UBS completes acquisition of Credit Suisse to stem global financial turmoil

BERLIN (AP) — UBS announced on Monday that it has completed its takeover of ailing rival Credit Suisse, nearly three months after the Swiss government hastily negotiated a bailout deal to merge the country’s two largest banks in order to bolster Switzerland’s reputation as a… protect global financial institution center and stall market turmoil.

A statement from the bank read: “UBS today completed the acquisition of Credit Suisse, marking an important milestone.”

UBS said last week that it expects to close the 3 billion Swiss francs ($3.3 billion) takeover as soon as Monday – the last day of trading for Credit Suisse shares on the Swiss stock exchange. Credit Suisse is also no longer traded on the New York Stock Exchange.

It’s a pivotal moment for the two Zurich-based rivals, whose merger has sparked concerns over the expected loss of thousands of jobs, has drawn rebukes and lawsuits over contract terms, and raised fears over the implications of setting up a Swiss megabank big to fail .

“This is a very important moment – not only for UBS, but also for Switzerland as a financial center and for Switzerland as a country,” said UBS CEO Sergio Ermotti on Friday. “So we feel the responsibility, but we are fully motivated.”

Ermotti, who returned to UBS to push through the deal, acknowledged “the coming months will certainly be bumpy” but said the bank is “very focused on getting it right”.

The Swiss government orchestrated the Credit Suisse bailout over a weekend in March after the lender’s shares plummeted and customers were quick to withdraw their money, fearing the collapse would further roil global financial markets following the collapse of two US banks could.

“I am delighted that we have successfully completed this pivotal transaction in less than three months, bringing together two global systemically important banks for the first time,” said UBS CEO Colm Kelleher in Monday’s statement. “We are now a global Swiss company and together we are stronger.”

Ermotti said, “We will offer our clients an expanded global offering, greater geographic reach and access to even greater expertise.”

UBS Group AG will operate two separate parent banks, UBS and Credit Suisse, each with its own branches and clients.

The 167-year-old Credit Suisse had faced a string of scandals over the years that hit the heart of her business, from hedge fund misbets to failing to prevent money laundering from a Bulgarian cocaine ring to allegations she didn’t report brought secret offshore accounts that wealthy Americans used to avoid paying US taxes.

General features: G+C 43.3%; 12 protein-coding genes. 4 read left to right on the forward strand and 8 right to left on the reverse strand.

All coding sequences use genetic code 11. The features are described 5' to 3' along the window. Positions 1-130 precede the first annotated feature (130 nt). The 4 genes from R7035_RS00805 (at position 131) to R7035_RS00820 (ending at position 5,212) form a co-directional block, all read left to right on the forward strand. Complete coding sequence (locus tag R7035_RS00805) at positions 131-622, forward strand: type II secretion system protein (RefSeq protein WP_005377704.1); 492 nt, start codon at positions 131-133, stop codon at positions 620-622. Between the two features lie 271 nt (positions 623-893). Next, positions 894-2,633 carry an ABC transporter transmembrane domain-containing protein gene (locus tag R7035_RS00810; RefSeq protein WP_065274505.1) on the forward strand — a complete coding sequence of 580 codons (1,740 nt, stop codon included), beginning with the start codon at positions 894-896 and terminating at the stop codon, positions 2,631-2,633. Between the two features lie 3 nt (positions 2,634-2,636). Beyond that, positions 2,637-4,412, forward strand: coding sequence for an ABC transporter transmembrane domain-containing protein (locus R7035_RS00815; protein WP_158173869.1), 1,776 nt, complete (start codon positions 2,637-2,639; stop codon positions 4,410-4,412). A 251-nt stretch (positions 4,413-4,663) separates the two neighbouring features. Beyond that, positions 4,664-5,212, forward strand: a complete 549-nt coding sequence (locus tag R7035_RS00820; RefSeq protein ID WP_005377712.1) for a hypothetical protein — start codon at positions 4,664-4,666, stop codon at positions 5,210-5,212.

UBS will take on ongoing lawsuits against Credit Suisse and the financial implications they entail, including a recent ruling in Singapore that found Credit Suisse to owe former Georgian Prime Minister Bidzina Ivanishvili hundreds of millions of dollars for failing to secure the billionaire’s money in a Manager to protect from a stolen trust.

Credit Suisse is appealing this, as well as a similar case in Bermuda, where Ivanishvili says a bank subsidiary failed to prevent “fraudulent mismanagement” of its assets in two life insurance policies.

The Swiss government has agreed to provide guarantees of 9 billion Swiss francs (nearly 10 billion US dollars) to UBS to cover any losses it may incur as a result of the takeover, after UBS assumed losses of up to 5 billion francs ( $5.5 billion).

This emergency bailout plan is met with political opposition ahead of October’s parliamentary elections. The Swiss House of Commons rejected it in a symbolic vote, and lawmakers have agreed to launch an investigation into the deal and events leading up to it. The Swiss public prosecutor’s office has already launched an investigation.

Credit Suisse investors have also sued the country’s financial regulators after some 16 billion Swiss francs ($17.7 billion) of riskier bonds were wiped out.

The US Federal Reserve, the executive branch of the European Union and others around the world have approved the acquisition. Credit Suisse was ranked as one of 30 major global banks because its collapse posed a greater risk to the financial system.

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Bonnell reported from London.

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